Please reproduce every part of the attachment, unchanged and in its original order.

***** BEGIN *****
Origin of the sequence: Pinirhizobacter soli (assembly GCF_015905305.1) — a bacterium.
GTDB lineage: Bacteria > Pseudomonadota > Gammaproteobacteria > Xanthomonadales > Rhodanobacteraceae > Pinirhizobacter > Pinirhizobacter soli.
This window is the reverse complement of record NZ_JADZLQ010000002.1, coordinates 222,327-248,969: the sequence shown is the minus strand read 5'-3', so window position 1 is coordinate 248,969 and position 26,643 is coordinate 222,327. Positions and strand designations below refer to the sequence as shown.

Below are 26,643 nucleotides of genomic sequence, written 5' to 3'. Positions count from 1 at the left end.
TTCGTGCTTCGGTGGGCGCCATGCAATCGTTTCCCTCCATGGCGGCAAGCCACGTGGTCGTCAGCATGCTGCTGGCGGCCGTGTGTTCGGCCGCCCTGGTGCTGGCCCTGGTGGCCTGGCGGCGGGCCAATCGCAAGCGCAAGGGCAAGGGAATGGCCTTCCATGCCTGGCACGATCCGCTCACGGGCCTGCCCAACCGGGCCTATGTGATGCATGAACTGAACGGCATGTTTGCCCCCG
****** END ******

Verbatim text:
Origin of the sequence: Pinirhizobacter soli (assembly GCF_015905305.1) — a bacterium.
GTDB lineage: Bacteria > Pseudomonadota > Gammaproteobacteria > Xanthomonadales > Rhodanobacteraceae > Pinirhizobacter > Pinirhizobacter soli.
This window is the reverse complement of record NZ_JADZLQ010000002.1, coordinates 222,327-248,969: the sequence shown is the minus strand read 5'-3', so window position 1 is coordinate 248,969 and position 26,643 is coordinate 222,327. Positions and strand designations below refer to the sequence as shown.

Below are 26,643 nucleotides of genomic sequence, written 5' to 3'. Positions count from 1 at the left end.
TTCGTGCTTCGGTGGGCGCCATGCAATCGTTTCCCTCCATGGCGGCAAGCCACGTGGTCGTCAGCATGCTGCTGGCGGCCGTGTGTTCGGCCGCCCTGGTGCTGGCCCTGGTGGCCTGGCGGCGGGCCAATCGCAAGCGCAAGGGCAAGGGAATGGCCTTCCATGCCTGGCACGATCCGCTCACGGGCCTGCCCAACCGGGCCTATGTGATGCATGAACTGAACGGCATGTTTGCCCCCG